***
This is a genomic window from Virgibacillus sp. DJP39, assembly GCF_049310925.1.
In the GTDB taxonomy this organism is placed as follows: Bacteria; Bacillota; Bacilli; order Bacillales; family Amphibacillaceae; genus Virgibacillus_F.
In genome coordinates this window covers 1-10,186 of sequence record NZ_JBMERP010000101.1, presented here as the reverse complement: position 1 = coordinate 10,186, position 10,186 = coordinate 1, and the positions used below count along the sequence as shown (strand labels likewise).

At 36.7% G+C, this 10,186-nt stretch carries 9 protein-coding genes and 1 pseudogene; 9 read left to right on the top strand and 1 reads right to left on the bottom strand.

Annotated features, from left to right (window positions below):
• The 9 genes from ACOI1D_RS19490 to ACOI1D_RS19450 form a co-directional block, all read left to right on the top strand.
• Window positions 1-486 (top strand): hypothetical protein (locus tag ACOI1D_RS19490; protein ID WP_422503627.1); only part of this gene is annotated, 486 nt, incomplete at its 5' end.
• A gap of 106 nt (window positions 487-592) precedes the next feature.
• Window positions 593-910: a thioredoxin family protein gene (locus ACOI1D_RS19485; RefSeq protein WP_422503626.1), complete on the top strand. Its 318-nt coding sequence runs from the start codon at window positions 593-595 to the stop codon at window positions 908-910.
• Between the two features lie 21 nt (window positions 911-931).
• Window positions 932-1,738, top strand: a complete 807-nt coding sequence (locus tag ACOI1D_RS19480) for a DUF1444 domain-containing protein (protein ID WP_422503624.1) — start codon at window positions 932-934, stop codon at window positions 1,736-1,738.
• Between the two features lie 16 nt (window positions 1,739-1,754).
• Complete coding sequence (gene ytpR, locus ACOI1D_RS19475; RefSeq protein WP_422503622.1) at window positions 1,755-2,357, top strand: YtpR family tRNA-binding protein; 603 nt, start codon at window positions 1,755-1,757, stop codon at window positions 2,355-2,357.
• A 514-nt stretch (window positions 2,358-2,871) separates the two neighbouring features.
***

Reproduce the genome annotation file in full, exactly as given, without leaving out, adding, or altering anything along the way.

This is a genomic window from Virgibacillus sp. DJP39, assembly GCF_049310925.1.
In the GTDB taxonomy this organism is placed as follows: Bacteria; Bacillota; Bacilli; order Bacillales; family Amphibacillaceae; genus Virgibacillus_F.
In genome coordinates this window covers 1-10,186 of sequence record NZ_JBMERP010000101.1, presented here as the reverse complement: position 1 = coordinate 10,186, position 10,186 = coordinate 1, and the positions used below count along the sequence as shown (strand labels likewise).

At 36.7% G+C, this 10,186-nt stretch carries 9 protein-coding genes and 1 pseudogene; 9 read left to right on the top strand and 1 reads right to left on the bottom strand.

Annotated features, from left to right (window positions below):
• The 9 genes from ACOI1D_RS19490 to ACOI1D_RS19450 form a co-directional block, all read left to right on the top strand.
• Window positions 1-486 (top strand): hypothetical protein (locus tag ACOI1D_RS19490; protein ID WP_422503627.1); only part of this gene is annotated, 486 nt, incomplete at its 5' end.
• A gap of 106 nt (window positions 487-592) precedes the next feature.
• Window positions 593-910: a thioredoxin family protein gene (locus ACOI1D_RS19485; RefSeq protein WP_422503626.1), complete on the top strand. Its 318-nt coding sequence runs from the start codon at window positions 593-595 to the stop codon at window positions 908-910.
• Between the two features lie 21 nt (window positions 911-931).
• Window positions 932-1,738, top strand: a complete 807-nt coding sequence (locus tag ACOI1D_RS19480) for a DUF1444 domain-containing protein (protein ID WP_422503624.1) — start codon at window positions 932-934, stop codon at window positions 1,736-1,738.
• Between the two features lie 16 nt (window positions 1,739-1,754).
• Complete coding sequence (gene ytpR, locus ACOI1D_RS19475; RefSeq protein WP_422503622.1) at window positions 1,755-2,357, top strand: YtpR family tRNA-binding protein; 603 nt, start codon at window positions 1,755-1,757, stop codon at window positions 2,355-2,357.
• A 514-nt stretch (window positions 2,358-2,871) separates the two neighbouring features.